RFID: A Communication System Perspective
Boyer, Colby Scott
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Backscatter modulation is the keystone behind the technical and commercial success of Radio Frequency IDentification (RFID) in applications that require fast, efficient, and automatic identification of tagged objects. Owing to RFID's ultra low cost and low power attributes, wireless sensor networks (WSNs) and other biological/physiological sensing applications now use backscatter modulation as a communication link. These systems build upon existing RFID industry protocols such as ISO 18000-6C (or EPC Gen2). RFID tags do not use an active RF transceiver architecture, but instead operate on a principle similar to RADAR. A nearby RFID reader transmits a continuous wave that the tag's antenna partially scatters back to the reader's antenna array. By switching its antenna impedance loading between different values, the tag modulates the antenna scattering observed by the reader. Therefore reverse engineering RFID at the systems level will provide new insights and design recommendations. This dissertation focuses on three key areas relating to backscatter modulation and RFID systems: 1) analyze the co-design of backscatter modulation and error correction coding, 2) characterize space-time coding and MIMO performance limits of the dyadic backscatter channel, and 3) hybrid-ARQ (HARQ) and random access improvements to the Gen2 protocol. Passive and semi-passive RFID tags depend on scavenged energy to power their IC. While backscatter modulation itself consumes a negligible amount of energy, the modulator creates an impedance mismatch between the tag's antenna and power harvester, thereby decreasing the antenna to the tag power transfer efficiency. This required impedance mismatch couples the link performance to the power harvester's performance, so to quantify this tradeoff, we introduce a new metric: backscatter power efficiency loss per bit. Higher order constellations improve the link's spectral efficiency, but have lower power efficiency as compared to binary modulation schemes. We propose new coded modulation schemes based on unequal error protection, which improves both the spectral efficiency and the backscatter power efficiency loss metric. MIMO processing is a canonical technique to improve wireless link capacity and reliability, which will require future tags and readers to have multiple antennas. The dyadic backscatter channel (DBC) models the behavior of small-scale fading in RFID MIMO systems, however, its statistics differ from those of the classic Rayleigh fading MIMO channel. We analytical characterize the performance of space-time trellis codes and orthogonal space-time block codes, derive an upper bound to the pairwise error probability (PEP), and derive the maximum diversity order of the DBC. Unlike Rayleigh fading, the diversity order only depends on the number of tag antennas but not the number of reader receive antennas. In fading channels, MIMO techniques offer two opposing performance gains: diversity (reliability against outage events) or multiplexing gain (spectral efficiency). The diversity multiplexing tradeoff (DMT) is an asymptotic measure that quantifies the achievable diversity for a given multiplexing gain. Starting from the definition of the DBC and the DMT of the double scattering channel, the corresponding DMT of the DBC is derived. The statistics of the DBC limit the amount diversity when compared to the Rayleigh MIMO channel, although the available multiplexing gain is unchanged. Increasing the number of receive antennas improves both diversity and multiplexing gain until the receive antenna count equals the number of tag antennas, otherwise additional receive antennas offer no gains with respect to the DMT. The current EPC Gen2 standard does not use any form of error correction and does not allow for fast link adaption between reading separate tags. We consider a protocol that uses HARQ algorithms without requiring major changes to the Gen2 protocol. In addition, we develop theoretical models that capture EPC Gen2's baseline performance and capacity in terms SNR and tag read rate. Existing HARQ algorithms, such as Chase combining (CC) and incremental redundancy (IR), are studied via simulations and the performance quantified in terms of tag read rate. The simulation results show that CC allows for graceful system degradation and IR achieves read rates close to EPC Gen2's capacity limit. Random access plays a critical role in RFID tag singulation. EPC Gen2 uses frame slotted ALOHA (FSA) to arbitrate channel resources between tags, but FSA has low efficiency due to empty slots and collisions. To aid in tag collision resolution, we consider multiuser detection (MUD) and incremental redundancy enhancements to the FSA protocol. The theoretical performance of the MUD receiver is analyzed from a compressive sensing viewpoint. As an example of a practical code construction, we evaluate the performance of punctured second order Reed Muller codes. These enhancements improve FSA's throughput and its response to high system loads.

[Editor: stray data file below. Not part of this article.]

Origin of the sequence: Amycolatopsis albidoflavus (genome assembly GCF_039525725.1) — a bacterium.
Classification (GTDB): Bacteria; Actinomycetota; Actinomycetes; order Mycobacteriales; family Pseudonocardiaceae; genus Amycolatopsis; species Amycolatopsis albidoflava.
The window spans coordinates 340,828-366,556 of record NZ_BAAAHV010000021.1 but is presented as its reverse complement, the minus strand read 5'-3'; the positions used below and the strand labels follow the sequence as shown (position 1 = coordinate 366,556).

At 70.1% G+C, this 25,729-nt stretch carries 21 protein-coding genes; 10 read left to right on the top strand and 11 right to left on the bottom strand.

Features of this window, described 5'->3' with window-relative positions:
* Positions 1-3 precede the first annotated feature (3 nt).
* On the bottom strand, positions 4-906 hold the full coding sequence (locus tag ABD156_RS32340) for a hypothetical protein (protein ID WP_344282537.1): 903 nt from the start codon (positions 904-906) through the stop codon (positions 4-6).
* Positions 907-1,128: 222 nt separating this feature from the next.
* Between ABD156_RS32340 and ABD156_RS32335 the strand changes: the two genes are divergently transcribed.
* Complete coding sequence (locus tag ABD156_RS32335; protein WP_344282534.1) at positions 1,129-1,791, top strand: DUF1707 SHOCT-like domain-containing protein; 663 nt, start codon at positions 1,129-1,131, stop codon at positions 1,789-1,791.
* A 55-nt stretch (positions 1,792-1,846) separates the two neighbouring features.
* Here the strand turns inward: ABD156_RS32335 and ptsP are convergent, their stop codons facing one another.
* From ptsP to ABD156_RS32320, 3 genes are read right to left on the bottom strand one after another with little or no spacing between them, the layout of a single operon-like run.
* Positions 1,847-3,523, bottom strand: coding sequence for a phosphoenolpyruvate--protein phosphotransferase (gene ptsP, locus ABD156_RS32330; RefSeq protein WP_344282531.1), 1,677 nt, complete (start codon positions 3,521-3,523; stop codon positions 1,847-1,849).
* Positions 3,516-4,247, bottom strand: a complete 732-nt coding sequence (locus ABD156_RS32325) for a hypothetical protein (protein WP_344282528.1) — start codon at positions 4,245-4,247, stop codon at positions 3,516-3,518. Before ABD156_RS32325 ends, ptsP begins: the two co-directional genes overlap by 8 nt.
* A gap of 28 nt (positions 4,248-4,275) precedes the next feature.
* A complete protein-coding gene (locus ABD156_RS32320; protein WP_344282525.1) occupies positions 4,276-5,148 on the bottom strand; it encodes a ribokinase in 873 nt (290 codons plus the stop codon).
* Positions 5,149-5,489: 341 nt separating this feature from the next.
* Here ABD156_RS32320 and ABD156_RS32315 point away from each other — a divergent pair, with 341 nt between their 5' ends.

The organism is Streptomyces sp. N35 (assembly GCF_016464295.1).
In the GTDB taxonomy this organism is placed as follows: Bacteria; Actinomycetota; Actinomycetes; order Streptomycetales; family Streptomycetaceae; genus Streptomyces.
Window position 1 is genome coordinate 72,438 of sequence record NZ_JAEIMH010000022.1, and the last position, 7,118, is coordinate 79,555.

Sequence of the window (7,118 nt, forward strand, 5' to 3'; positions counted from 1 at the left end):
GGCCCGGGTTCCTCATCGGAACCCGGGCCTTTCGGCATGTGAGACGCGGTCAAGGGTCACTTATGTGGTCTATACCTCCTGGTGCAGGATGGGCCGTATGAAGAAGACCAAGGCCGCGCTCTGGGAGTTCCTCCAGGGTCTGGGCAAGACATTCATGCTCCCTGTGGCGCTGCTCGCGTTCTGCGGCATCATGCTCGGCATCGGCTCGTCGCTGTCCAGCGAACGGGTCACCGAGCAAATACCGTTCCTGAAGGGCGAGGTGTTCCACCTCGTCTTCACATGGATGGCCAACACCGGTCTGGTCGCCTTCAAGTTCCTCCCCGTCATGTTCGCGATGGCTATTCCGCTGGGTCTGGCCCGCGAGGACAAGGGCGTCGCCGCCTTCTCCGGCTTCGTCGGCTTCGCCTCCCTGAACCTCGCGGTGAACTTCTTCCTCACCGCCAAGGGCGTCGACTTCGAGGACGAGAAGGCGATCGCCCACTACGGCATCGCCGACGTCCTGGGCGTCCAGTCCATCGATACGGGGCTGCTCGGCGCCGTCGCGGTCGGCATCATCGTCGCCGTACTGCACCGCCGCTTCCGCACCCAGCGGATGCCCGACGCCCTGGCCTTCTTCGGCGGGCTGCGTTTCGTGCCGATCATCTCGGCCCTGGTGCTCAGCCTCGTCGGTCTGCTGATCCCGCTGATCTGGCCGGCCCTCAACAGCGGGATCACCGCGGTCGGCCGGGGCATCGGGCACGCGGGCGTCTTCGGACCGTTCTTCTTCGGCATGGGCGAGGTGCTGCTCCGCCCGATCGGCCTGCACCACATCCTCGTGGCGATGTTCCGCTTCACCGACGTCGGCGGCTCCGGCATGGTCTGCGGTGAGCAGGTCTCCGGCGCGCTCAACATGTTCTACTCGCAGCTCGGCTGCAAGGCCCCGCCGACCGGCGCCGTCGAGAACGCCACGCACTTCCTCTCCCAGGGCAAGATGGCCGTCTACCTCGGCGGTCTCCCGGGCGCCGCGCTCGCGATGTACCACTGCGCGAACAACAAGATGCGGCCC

- Electrical engineering